Scottish Labour hits out at heat and smoke alarm grant support figures

Scottish Labour has called on the Scottish Government to delay new heat and smoke alarm regulations amid mounting problems with grant support for the scheme.

Scottish Labour hits out at heat and smoke alarm grant support figures

Legislation introduced in 2019 will require all homeowners to have interlinked alarms from February. Most homes will also require a carbon monoxide alarm.

The legislation was brought forward after the Grenfell Tower tragedy in 2017, but has been delayed until 2022 due to Covid.

However, according to official figures requested by Scottish Labour, half of a £500,000 fund to help families meet the cost of the laws has already been used with just 800 people having been given assistance.

Scottish Labour’s housing spokesman Mark Griffin said the rollout was “shambolic ” and fewer than one in 10 people eligible for grant support would receive it.

“The poorest households will be hit hardest, but people across Scotland are going to be blindsided by laws they didn’t even know existed,” he said.

“We need an urgent awareness campaign, much clearer advice, and proper support to stop the poorest households being hammered by extortionate costs.”

To be eligible for the government support, people must live in and own their homes with a Council Tax band of A-C. Applicants should also be of state pension age and in receipt of Pension Credit, or have a disability and receive Employment and Support Allowance.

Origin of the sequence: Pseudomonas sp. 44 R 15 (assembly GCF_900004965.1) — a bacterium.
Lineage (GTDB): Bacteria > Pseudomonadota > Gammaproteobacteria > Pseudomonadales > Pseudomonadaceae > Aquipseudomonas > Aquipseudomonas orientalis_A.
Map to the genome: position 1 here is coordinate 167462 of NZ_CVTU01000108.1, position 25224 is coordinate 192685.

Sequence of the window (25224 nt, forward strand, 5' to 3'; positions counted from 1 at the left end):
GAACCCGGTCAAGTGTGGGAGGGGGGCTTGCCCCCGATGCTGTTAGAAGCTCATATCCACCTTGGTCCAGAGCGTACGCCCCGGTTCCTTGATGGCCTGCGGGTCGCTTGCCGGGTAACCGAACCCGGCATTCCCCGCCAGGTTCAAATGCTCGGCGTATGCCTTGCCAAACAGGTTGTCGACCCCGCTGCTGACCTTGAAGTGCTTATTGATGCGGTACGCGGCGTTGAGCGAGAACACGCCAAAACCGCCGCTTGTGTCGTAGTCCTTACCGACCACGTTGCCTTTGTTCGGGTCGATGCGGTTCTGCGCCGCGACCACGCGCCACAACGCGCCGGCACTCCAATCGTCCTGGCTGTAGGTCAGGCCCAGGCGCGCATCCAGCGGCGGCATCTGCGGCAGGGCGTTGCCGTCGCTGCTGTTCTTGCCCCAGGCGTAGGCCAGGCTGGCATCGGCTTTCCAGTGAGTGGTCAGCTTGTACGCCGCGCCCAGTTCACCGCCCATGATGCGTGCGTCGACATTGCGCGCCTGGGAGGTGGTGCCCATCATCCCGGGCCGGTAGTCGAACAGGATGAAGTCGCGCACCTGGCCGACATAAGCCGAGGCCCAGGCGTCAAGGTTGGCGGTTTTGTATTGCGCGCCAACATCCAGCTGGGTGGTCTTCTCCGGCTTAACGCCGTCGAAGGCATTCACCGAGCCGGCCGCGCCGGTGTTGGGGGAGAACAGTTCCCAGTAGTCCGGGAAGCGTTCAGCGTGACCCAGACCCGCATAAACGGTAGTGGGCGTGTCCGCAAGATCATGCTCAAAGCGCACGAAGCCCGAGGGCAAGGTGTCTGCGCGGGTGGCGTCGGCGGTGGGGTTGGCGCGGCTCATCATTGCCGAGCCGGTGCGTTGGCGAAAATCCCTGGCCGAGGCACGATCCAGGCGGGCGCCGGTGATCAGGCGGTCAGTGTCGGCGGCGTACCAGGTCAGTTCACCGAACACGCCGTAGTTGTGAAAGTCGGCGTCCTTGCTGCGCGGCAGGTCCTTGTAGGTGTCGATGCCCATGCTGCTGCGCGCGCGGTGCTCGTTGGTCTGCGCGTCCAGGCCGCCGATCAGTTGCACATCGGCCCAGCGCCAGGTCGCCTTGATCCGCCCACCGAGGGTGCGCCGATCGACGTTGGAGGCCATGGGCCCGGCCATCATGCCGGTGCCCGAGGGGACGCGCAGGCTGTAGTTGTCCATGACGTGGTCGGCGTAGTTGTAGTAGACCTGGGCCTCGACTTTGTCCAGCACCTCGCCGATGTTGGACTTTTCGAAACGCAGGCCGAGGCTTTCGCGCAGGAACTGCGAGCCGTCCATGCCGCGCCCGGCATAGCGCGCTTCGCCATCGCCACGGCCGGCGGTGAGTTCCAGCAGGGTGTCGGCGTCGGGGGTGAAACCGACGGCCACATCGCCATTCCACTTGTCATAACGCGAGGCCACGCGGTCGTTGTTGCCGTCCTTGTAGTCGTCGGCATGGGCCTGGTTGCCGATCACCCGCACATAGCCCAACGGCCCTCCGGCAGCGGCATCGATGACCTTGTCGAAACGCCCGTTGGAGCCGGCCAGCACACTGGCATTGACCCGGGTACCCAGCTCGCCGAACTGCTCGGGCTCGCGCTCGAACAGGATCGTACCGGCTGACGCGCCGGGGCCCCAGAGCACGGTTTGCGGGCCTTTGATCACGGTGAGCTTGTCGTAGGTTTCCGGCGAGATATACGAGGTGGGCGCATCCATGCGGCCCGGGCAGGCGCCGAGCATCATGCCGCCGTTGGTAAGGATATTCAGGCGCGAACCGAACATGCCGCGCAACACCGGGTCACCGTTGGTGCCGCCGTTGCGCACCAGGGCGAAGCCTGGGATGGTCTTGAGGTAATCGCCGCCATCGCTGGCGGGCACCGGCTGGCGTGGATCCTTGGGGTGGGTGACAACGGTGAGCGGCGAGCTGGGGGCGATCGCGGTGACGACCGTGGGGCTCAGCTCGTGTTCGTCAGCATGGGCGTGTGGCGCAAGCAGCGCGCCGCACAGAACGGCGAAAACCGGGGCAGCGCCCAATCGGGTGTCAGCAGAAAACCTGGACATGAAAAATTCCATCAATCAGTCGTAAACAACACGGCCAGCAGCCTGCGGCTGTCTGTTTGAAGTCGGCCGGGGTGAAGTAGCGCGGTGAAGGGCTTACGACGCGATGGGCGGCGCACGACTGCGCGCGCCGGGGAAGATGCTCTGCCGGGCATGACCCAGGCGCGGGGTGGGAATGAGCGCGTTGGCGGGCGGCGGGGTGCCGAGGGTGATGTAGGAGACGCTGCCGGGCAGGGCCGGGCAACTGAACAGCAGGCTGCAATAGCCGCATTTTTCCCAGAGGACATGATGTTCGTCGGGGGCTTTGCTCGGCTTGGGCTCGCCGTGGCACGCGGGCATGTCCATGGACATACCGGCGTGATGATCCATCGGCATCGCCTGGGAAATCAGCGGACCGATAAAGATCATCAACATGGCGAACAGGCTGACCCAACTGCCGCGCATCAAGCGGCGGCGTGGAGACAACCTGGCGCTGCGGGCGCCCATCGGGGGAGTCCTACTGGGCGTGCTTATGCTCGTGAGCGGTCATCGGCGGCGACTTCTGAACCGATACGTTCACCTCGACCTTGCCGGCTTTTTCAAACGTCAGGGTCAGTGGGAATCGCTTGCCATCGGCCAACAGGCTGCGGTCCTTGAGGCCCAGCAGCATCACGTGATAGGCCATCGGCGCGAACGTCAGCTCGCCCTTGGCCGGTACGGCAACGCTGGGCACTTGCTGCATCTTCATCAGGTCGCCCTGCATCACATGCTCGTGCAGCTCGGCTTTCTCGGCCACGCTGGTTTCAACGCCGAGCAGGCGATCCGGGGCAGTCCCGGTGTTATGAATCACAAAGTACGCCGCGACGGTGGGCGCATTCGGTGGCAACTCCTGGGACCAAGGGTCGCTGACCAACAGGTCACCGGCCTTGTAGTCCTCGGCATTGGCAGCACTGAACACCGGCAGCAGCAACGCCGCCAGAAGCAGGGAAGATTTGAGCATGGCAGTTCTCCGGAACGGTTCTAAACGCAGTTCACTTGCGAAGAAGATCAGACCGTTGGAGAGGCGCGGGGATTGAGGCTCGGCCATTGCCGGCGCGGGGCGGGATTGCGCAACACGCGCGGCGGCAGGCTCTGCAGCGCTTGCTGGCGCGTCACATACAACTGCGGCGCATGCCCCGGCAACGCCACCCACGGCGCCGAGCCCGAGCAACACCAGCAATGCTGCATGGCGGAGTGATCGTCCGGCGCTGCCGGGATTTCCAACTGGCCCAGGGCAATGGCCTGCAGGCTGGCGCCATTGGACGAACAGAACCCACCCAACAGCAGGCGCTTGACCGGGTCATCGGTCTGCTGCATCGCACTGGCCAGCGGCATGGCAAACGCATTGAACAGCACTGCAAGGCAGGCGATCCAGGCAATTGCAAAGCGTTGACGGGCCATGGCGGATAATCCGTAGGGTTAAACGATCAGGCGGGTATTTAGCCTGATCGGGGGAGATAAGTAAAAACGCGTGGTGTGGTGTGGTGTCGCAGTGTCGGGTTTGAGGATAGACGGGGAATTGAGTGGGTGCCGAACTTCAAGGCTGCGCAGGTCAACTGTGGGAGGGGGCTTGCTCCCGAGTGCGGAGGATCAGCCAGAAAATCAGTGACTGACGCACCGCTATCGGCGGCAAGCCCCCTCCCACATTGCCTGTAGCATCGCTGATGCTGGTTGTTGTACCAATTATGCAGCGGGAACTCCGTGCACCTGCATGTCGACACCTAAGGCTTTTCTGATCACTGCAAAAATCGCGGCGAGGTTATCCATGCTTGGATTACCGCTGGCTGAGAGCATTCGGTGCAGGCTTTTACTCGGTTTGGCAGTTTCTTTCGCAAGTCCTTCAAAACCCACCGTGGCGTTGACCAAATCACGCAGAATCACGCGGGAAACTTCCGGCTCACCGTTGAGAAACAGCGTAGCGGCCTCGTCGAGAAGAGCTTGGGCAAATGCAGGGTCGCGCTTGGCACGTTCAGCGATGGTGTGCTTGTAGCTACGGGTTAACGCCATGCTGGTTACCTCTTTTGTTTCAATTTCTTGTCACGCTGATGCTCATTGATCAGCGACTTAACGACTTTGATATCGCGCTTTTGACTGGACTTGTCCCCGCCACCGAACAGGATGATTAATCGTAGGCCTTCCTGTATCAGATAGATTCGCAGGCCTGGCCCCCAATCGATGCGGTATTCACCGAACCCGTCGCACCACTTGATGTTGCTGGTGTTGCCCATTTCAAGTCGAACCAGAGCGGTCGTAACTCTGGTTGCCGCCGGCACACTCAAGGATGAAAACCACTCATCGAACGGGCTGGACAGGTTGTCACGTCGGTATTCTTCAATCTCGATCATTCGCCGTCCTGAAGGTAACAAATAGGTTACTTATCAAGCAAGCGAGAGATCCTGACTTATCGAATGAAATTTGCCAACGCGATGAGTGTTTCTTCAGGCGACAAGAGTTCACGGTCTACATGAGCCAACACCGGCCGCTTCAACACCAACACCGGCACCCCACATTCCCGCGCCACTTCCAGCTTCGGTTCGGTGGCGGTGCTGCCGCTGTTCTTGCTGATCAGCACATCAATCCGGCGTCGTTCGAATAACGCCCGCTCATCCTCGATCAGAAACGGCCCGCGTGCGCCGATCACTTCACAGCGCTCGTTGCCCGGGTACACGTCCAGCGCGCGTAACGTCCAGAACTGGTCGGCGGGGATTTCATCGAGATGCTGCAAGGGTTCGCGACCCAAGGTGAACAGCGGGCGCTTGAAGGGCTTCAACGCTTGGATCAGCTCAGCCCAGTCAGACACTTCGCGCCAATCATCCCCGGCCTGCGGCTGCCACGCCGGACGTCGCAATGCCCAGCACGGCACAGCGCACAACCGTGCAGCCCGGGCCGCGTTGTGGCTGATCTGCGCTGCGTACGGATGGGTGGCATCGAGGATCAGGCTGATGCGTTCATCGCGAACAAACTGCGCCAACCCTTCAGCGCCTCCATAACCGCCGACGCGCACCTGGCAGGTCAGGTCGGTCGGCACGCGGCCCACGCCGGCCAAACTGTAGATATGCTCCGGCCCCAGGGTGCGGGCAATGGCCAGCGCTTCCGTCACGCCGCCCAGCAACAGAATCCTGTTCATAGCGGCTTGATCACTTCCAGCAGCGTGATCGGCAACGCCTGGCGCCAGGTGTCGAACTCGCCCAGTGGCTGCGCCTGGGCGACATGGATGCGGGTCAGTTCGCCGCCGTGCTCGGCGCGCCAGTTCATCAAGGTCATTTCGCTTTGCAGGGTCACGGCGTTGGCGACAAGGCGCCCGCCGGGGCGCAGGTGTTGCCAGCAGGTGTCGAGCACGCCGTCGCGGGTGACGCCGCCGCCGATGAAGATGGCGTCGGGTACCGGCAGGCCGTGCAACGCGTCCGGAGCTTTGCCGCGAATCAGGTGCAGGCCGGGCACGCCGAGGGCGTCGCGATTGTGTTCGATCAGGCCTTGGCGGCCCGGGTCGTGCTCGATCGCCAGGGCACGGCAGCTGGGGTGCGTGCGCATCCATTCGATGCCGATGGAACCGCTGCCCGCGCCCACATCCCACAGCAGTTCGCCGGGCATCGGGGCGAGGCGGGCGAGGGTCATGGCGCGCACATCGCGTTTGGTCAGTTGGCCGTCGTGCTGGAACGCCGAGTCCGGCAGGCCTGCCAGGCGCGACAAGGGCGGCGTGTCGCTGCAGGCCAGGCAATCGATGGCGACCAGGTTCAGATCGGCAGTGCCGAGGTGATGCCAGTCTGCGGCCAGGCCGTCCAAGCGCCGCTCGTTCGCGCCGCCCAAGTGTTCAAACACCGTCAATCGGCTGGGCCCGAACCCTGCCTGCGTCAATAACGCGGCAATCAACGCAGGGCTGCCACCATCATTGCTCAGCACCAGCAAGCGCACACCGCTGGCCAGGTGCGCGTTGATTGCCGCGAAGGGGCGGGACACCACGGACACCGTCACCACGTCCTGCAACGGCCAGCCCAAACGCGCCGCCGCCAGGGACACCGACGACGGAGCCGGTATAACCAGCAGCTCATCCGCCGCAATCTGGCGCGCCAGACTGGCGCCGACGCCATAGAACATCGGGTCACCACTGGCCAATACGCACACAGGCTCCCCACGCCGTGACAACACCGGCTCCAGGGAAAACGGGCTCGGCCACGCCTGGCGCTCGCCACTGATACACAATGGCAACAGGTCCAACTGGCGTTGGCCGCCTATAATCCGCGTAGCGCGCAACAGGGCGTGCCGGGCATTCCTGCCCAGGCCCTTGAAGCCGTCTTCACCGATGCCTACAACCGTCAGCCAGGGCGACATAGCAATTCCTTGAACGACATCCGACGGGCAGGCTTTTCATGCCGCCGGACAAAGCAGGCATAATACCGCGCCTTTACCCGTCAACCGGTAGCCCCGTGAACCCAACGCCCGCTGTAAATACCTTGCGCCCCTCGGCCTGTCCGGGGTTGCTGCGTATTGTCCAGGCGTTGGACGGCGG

Scottish Labour said their freedom of information request revealed that half the budget was spent yet only about 800 households had received support - suggesting fewer than 2,000 would benefit overall.

The party said this was in contrast to around 60,000 households eligible for pension credit or employment support in Scotland.

A spokesperson added: “Even applying the SNP’s stringent eligibility criteria, estimates suggest 35,000 people would be eligible - meaning well under one in 10 of those will get help.”

The new law means every home should have a smoke alarm fitted in the living room, in order for the property to meet “tolerable standards”, as well as in circulation spaces such as hallways and landings.

A Scottish Government spokesman said: “These important new regulations were introduced to protect lives and property following the tragic Grenfell fire.

“Homeowners are generally responsible for paying for works to protect their property, but we know some may not be able to meet the cost of fitting these alarms.

“We are providing £500,000 to help disabled and older people, on top of the £1m we have already provided to the Scottish Fire & Rescue Service to install alarms in owner-occupied homes identified as being at highest risk.

“While we encourage homeowners to install interlinked alarms at the earliest opportunity, the legislation provides flexibility for work to be completed within a reasonable period, taking into account individual circumstances.”

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